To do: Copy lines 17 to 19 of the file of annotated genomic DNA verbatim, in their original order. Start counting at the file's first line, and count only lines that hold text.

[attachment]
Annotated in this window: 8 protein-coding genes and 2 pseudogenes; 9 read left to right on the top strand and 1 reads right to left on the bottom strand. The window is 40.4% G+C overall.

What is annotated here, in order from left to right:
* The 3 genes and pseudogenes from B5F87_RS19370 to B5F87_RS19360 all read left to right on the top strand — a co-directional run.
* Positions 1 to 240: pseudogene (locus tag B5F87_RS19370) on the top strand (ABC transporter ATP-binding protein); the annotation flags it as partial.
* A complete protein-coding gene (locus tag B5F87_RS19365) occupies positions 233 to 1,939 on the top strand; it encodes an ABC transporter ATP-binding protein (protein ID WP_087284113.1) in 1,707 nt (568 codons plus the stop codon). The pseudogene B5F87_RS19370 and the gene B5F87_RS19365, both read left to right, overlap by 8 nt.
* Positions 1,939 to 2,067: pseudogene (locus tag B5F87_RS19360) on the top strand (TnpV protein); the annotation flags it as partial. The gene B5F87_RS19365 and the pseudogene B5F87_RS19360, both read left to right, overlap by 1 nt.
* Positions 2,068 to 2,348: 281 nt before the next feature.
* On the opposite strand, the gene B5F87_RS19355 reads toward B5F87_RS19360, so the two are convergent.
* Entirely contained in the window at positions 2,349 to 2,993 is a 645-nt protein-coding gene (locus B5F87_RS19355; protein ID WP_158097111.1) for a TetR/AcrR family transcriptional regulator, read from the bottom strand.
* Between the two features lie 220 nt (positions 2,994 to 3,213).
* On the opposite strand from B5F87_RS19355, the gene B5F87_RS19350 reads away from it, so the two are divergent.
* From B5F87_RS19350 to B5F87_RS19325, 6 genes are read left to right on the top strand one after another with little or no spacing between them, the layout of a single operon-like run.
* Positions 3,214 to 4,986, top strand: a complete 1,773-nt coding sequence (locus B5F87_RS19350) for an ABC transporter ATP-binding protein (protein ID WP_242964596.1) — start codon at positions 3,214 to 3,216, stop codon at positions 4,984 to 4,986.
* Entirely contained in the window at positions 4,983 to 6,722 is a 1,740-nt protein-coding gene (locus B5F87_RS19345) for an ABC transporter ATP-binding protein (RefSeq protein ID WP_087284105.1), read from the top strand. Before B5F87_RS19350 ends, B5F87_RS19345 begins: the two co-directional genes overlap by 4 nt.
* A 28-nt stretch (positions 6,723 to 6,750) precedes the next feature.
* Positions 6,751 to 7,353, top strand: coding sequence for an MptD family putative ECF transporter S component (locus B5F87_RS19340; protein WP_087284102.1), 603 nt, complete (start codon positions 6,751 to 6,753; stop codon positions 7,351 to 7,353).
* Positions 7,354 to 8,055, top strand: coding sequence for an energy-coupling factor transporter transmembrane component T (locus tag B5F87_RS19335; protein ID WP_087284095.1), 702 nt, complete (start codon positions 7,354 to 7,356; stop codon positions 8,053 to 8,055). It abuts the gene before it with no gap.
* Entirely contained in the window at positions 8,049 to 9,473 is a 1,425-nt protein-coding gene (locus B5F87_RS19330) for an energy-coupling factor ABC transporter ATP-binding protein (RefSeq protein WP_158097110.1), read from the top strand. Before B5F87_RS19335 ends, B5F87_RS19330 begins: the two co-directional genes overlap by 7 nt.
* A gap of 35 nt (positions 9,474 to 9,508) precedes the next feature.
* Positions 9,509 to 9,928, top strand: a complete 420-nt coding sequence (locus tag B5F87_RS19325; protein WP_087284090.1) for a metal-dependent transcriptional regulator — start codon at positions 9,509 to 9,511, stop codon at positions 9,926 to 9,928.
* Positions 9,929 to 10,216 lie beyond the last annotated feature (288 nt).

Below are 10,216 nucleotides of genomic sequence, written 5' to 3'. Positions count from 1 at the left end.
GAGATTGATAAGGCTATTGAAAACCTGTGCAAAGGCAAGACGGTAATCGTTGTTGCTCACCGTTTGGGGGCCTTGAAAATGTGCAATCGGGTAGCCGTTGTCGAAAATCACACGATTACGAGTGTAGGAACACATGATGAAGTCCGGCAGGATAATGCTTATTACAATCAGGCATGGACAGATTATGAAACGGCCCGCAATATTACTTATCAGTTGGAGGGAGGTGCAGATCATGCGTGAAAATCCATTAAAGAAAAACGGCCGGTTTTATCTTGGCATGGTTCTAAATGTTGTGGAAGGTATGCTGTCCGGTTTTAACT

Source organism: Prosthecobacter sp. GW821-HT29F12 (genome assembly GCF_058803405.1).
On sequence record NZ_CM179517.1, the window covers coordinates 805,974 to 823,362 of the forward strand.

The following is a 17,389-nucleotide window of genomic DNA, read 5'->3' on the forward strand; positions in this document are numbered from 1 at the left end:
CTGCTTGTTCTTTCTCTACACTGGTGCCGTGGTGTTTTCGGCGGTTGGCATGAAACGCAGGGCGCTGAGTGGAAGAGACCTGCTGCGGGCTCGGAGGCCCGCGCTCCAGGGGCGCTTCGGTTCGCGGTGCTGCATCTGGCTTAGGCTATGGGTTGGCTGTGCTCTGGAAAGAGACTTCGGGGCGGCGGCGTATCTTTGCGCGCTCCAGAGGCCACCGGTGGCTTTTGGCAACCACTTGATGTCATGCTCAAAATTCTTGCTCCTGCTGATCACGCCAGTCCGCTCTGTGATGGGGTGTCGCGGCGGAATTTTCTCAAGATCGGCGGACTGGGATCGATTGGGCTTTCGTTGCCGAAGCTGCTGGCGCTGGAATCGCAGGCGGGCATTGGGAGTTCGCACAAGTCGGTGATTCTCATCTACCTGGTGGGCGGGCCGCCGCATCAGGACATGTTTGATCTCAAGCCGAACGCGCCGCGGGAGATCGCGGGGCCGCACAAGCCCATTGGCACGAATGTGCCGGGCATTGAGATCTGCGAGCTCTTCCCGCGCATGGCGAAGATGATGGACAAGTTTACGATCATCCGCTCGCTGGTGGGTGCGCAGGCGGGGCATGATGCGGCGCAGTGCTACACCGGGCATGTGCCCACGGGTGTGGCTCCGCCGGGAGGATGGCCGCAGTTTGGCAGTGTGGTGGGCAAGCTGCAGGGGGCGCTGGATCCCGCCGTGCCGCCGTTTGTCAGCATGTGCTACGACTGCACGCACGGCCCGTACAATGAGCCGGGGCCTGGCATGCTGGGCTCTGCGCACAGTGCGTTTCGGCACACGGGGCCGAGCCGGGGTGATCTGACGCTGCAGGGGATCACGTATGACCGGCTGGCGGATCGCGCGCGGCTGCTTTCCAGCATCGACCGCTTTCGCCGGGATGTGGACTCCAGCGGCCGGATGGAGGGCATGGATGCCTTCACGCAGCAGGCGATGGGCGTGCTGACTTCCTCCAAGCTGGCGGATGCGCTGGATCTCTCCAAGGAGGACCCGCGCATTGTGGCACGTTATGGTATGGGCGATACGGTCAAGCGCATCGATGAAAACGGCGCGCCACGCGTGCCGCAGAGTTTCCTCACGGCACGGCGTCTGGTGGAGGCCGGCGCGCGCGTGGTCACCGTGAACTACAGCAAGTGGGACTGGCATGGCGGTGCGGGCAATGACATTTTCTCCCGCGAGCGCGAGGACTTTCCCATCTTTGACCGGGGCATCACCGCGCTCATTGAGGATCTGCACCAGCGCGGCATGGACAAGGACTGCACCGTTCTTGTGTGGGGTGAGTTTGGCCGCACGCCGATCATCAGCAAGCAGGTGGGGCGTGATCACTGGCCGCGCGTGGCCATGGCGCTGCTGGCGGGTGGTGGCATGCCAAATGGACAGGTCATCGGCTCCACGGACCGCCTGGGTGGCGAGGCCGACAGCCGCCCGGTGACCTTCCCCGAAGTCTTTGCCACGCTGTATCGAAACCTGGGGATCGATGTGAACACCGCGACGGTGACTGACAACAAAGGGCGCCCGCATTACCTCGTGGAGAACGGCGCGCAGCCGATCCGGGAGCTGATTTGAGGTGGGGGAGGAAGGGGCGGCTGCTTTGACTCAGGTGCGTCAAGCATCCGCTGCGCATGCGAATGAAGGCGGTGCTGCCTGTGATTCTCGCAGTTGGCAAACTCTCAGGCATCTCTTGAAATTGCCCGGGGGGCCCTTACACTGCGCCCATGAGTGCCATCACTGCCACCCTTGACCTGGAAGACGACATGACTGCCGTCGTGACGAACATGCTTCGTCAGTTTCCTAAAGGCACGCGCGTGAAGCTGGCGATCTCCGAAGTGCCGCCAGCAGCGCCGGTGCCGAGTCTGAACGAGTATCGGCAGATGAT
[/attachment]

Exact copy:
* Positions 7,354 to 8,055, top strand: coding sequence for an energy-coupling factor transporter transmembrane component T (locus tag B5F87_RS19335; protein ID WP_087284095.1), 702 nt, complete (start codon positions 7,354 to 7,356; stop codon positions 8,053 to 8,055). It abuts the gene before it with no gap.
* Entirely contained in the window at positions 8,049 to 9,473 is a 1,425-nt protein-coding gene (locus B5F87_RS19330) for an energy-coupling factor ABC transporter ATP-binding protein (RefSeq protein WP_158097110.1), read from the top strand. Before B5F87_RS19335 ends, B5F87_RS19330 begins: the two co-directional genes overlap by 7 nt.
* A gap of 35 nt (positions 9,474 to 9,508) precedes the next feature.